We tried to evaluate the role of IgG antibodies in the wheal and flare reaction of infantile atopic dermatitis by in vivo skin-sensitizing methods. Sera from 49 patients under 6 years of age were heated at 56°C for 30min to inactivate IgE antibodies, according to previous reports. Two-fold serial dilutions of the heated serum were injected intracutaneously in both forearms of a non-allergic recipient. One hour later, the whole egg antigen (1:1000) was injected in the serum transfer sites of an arm and the reaction was read at 15min (IgG Prausnitz-Küstner (P-K) test). Immediately afterwards, a raw hen's egg was swallowed by the recipient and the serum transfer sites of the other arm were observed for 2h (oral IgG P-K test). Three patients under 1 year of age showed an immediate wheal and flare reaction in the IgG P-K test, but none of the patients showed a positive reaction in the oral IgG P-K test. The patients with a positive IgG P-K test had an IgE radioallergosorbent test (PAST) score >4 to egg white and a positive IgE P-K titer of >28 to whole egg antigen. Two patients showed a positive reaction to the oral IgE P-K test to raw egg ingestion. Ovalbumin-specific IgG1, IgG3 and IgG4 antibodies were assayed in 20 patients. IgG1 and IgG3 antibodies were significantly increased in two patients with a positive IgG P-K test, while levels of the IgG4 antibody in positive patients were not significantly increased in comparison with levels in negative patients. In conclusion, these results suggest that the IgG antibody may play a role in the immediate type allergic reaction in infantile atopic dermatitis.
Mercury sensitization has been historically in question and may be related to recent increases of type I allergic diseases. To clarify the epidemiological factors of mercury sensitization, we investigated factors relating to mercury sensitization in 215 medical students. Their allergic symptoms, family histories and lifestyles were studied by questionnaire. Patch tests were performed with HgCl2 (0.05% aq.) and NiSO4 (5% aq.). Anti-Dermatophagoides and anti-Cryptomeria pollen IgE antibodies in sera were also measured. Urinary mercury concentrations were measured in 25 mercury sensitized and 44 non-sensitized subjects (controls). Hair mercury concentrations were also measured in 19 sensitized and 22 non-sensitized subjects. While the positive rate of nickel was 6.0% (13/215), that of mercury was high (13.0%; 28/215). The subjects' individual histories of allergic rhinitis, eczema, urticaria and allergic conjunctivitis were significantly associated with family histories of these conditions (P<0.01, P<0.005 and P<0.005, respectively), as reported in the literature. However, no allergen-specific antibody positivity or past history of allergic disease was associated with mercury sensitization. Mercury sensitized subjects had experienced eczema caused by cosmetics, shampoos, soaps and haircreams significantly more frequently (P<0.05). The history of mercurochrome usage was not associated with mercury sensitization. The number of teeth treated with metals in mercury sensitized subjects was significantly higher than that in the control group (6.8±4.3 vs 4.8±1; P<0.05). There were significant differences in urinary mercury concentrations (specific gravity adjusted levels) between mercury sensitized subjects and non-sensitized subjects (2.0±0.9 and 1.3±0.6μg/L, respectively; P<0.001). There were also significant differences in hair mercury concentrations between mercury sensitized and non-sensitized subjects (2.0±0.9 and 1.2±0.5μg/g, respectively; P<0.01). These results suggest that mercury sensitization is associated with exposure to mercury in the living environment and that skin symptoms are possibly associated as preceding factors.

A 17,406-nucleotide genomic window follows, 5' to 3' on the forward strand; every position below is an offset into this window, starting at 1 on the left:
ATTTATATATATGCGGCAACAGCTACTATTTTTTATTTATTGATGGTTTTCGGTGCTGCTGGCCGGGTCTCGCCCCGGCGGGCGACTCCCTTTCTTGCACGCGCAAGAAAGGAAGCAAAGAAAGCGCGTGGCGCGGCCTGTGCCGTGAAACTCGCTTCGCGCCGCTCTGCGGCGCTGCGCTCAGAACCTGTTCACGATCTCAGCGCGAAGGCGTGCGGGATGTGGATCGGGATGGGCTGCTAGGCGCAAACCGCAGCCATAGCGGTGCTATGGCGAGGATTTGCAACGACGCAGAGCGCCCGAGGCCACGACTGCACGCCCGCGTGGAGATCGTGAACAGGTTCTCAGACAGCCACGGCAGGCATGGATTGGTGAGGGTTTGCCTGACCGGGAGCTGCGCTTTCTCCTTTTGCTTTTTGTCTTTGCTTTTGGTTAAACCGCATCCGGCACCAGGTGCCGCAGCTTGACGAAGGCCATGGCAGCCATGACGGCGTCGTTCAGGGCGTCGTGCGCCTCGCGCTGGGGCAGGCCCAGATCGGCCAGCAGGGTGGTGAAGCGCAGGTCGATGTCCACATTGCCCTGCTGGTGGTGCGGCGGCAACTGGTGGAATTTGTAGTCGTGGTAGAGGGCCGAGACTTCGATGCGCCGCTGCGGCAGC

We developed a fluorometric enzyme-linked immunosorbent assay (ELISA) for allergen-specific IgE in dogs with the use of monoclonal anti-dog IgE; we assayed IgE antibody to Japanese cedar pollen in the sera of dogs with Japanese cedar pollinosis. To assess the specificity of this ELISA, a pooled serum sample from pollinosis dogs was subjected to gel chromatography. The peak of anti-pollen allergen IgE activity was different from the peaks of total IgA, IgG and IgM. When IgE antibody positive serum was heated at 56°C for 4h, antibody activity was markedly reduced. Furthermore, polyclonal anti-dog IgA, IgG and IgM did not interfere with anti-pollen allergen IgE activity in the ELISA. From these results, this assay is considered to have a high specificity for dog IgE.